There’s a lot of confusion around Google Authorship, Author Rank, and how both impact SEO (if at all.) If you’re a content creator or marketer amassing plenty of author credits, use this article to determine if the efforts of Google Authorship make sense to solidify your brand and expertise.
What is Google Authorship and Author Rank?
First we will demystify the meaning and relationship between each author-related concept. And no, they are most certainly not the same thing.
Google Authorship is all about connecting your web content to a personal Google Plus profile. Links to content from Google Plus will therefore create a more personal Google listing, which includes an author photo, link to the author’s Google Plus profile, the number of Google Plus circles the author is a part of, and a link to additional author search results.
Google Author Rank, then, refers to the credibility of a given author, and relates back to the search giant’s algorithms. Google is always looking for ways to better identify quality content, and author rank (or “agent rank”, the name of the patent they filed in 2011) aims to identify experts and influencers in all categories and niches. This absolutely therefore impacts search rankings.
To break it down, just remember this: Google Authorship is all about the rich search results snippet created when you link content from your Google Plus profile. Google Author Rank reflects the algorithm updates that may boost your results based on the credibility of your verified Google Authorship content.
The Benefits of Google Authorship
With the immense, almost limitless amount of information published daily on the web, Google obviously needs as many differentiators as possible to identify and highlight quality content. Authorship is a fantastic way to build credibility and consistency around your brand. It also stands to reason that Google will continue to leverage its darling social platform, Google Plus. The more content you have integrated here, the more you are building yourself as an expert in your field, at least in the eyes of Google.
Eric Schmidt, author of “The New Digital Age: Reshaping the Future of People, Nations, and Business“, puts it this way: “Within search results, information tied to verified online profiles will be ranked higher than content without such verification, which will result in most users naturally clicking on the top (verified) results. The true cost of remaining anonymous, then, might be irrelevance.”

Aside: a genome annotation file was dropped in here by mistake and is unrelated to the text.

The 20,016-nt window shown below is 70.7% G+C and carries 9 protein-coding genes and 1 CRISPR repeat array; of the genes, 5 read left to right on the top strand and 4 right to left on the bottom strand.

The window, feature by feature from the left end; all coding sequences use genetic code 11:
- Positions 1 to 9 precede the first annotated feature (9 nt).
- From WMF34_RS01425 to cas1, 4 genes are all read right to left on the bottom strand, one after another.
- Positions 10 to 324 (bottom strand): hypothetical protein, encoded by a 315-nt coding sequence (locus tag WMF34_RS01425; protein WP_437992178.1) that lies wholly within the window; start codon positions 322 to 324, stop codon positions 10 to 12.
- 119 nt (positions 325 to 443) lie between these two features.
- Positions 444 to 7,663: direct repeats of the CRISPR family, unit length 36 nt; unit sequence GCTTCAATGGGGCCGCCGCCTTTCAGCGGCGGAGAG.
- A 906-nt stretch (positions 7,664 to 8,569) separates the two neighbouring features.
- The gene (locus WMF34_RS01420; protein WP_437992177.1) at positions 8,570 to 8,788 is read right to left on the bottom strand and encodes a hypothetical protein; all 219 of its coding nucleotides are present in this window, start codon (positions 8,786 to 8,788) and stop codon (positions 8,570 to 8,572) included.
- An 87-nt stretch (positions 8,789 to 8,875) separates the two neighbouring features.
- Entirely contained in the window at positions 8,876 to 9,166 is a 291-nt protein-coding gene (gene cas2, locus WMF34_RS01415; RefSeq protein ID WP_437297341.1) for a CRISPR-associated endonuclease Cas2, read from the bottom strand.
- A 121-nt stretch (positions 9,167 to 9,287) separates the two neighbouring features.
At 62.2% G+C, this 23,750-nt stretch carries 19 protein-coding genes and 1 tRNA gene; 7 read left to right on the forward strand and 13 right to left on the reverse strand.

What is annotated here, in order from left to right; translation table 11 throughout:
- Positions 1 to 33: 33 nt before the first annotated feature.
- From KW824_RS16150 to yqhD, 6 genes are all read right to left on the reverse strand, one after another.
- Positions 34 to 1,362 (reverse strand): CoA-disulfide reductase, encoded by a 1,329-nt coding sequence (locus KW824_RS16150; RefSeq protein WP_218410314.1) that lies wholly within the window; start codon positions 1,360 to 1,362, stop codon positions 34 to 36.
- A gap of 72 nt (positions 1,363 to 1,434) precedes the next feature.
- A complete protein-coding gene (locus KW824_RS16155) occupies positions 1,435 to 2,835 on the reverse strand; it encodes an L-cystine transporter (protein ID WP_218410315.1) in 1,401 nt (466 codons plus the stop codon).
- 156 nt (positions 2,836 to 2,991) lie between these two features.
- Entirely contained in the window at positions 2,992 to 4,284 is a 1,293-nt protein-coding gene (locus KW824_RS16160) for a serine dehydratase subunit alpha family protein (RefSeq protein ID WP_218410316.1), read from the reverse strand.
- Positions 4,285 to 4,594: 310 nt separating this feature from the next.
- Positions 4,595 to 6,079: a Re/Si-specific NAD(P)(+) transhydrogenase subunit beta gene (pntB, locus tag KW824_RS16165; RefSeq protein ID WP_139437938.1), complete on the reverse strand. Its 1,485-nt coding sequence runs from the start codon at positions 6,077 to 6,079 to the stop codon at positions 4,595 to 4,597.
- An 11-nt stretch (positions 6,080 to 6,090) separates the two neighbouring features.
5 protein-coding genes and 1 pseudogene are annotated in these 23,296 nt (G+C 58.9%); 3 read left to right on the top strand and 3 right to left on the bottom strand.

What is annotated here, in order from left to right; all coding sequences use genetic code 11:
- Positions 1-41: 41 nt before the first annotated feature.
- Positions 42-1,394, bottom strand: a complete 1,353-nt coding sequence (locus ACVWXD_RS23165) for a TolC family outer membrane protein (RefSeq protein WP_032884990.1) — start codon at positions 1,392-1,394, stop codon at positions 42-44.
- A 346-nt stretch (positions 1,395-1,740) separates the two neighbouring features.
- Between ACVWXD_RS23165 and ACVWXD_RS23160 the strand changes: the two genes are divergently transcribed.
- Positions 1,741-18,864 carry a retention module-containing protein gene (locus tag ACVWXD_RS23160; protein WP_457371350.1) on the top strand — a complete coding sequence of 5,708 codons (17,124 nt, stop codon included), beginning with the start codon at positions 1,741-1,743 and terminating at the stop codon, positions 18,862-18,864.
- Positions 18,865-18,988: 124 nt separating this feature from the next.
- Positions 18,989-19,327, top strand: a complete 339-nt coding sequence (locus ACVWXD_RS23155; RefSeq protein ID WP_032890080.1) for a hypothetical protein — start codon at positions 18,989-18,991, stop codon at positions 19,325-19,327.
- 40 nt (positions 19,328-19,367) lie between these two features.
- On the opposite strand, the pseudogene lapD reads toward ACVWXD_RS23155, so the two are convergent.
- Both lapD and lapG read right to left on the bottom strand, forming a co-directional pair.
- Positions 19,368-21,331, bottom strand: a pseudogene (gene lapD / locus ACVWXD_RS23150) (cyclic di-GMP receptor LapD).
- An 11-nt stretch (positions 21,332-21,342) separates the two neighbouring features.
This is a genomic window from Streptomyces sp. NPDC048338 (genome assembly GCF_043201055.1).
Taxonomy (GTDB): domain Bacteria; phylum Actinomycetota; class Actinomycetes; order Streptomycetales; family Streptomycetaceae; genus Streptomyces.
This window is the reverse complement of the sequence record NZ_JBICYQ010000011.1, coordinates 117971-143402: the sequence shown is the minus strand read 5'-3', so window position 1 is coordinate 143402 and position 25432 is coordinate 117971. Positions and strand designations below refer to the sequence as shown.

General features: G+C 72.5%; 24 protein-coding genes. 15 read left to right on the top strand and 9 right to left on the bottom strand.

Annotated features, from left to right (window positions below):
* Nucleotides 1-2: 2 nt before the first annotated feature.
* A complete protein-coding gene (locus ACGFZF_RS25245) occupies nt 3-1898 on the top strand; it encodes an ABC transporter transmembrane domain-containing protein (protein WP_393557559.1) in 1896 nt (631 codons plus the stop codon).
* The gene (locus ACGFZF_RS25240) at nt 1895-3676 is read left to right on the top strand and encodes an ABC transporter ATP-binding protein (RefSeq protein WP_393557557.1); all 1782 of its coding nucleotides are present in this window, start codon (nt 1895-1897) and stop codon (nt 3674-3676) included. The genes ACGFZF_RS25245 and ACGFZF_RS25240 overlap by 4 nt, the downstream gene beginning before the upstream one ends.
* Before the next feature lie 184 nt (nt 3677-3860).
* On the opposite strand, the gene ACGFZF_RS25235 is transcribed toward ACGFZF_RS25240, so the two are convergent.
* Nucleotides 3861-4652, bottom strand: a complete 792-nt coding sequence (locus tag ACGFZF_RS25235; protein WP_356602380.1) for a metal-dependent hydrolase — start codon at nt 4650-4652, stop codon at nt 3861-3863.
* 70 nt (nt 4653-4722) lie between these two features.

The Rise of Social Signals
One of the primary reasons Author Rank has been catapulted into importance is the relatively new prominence of social signals. Social signals are the conglomeration of “likes”, tweets, status updates, profile info, comments, and all related user-submitted content gathered through the myriad of social networks. Because this has become a primary way for contributors to share content, the search engines have naturally jumped into the game, and are attempting to use their relevance in the impact of rankings.
Google doesn’t have API access to Facebook, Twitter, and crew. But they certainly do with Google Plus. Therefore, they clearly will use the data on their own network first to measure any expertise or impact on rankings.
The Case Against Authorship and Author Rank
Not everyone thinks it’s really all that critical to focus on improving Author Rank. The entire system has an inherent flaw that may prevent Google Authorship from ever taking off.
Google’s main motivation is to get actual industry experts to link their content via Google Plus, which not only allows search results to verify content influencers, but also boosts the amount of content on the quasi-successful social platform.
Yet the verdict is still out regarding how much this will really benefit the actual authors. Many early adopters report little to no upticks in traffic or search results related to Authorship and Author Rank, despite the efforts required. Experts are experts because of the time and knowledge they invest in their given field; asking these individuals to then spend additional precious resources chasing down Google’s latest SEO trends is quite a tall order. And many content creators (like myself) have simply not made this a priority. Some of us are waiting for the bona fide statistics to prove it’s worth our time and effort, and those are simply not that convincing just yet.
Because of this conundrum, the current Google results are, for the most part, highlighting authors who have obsessively kept up with the Google Plus profiles. And by no means does this guarantee expertise in any given space. So it’s not clear whether or not Google’s insistence that top influencers follow their rules will have the impact they intend.
There’s no actual harm to focusing on upping your Google Authorship, but don’t expect massive SEO results to follow suit. Even if Author Rank becomes a more prominent aspect of the Google algorithm, there’s no guarantee your efforts will boost rankings.
If you do dive into the process, note that Google won’t just grant rich snippets to any piece of content. They still care deeply about quality, because the millions of searchers that access the site each day want the best of the best. Google search guru Matt Cutts has even stated that authors with lackluster content will not be granted the reward of a photo and links. In fact, he estimated that only 15 percent of Google Plus profiles might actually become verified, and therefore authorized to have the rich snippet feature. This increases the odds all the more that your Authorship efforts won’t have an SEO impact.
In the end, however, anything Google wants content creators to accomplish is rarely a waste of time, thanks to their omnipotence in the world of search. It’s always best to just assess your own landscape, determine the time and effort involved in upping your Authorship and Author Rank, and move forward with the best strategy for your personal brand.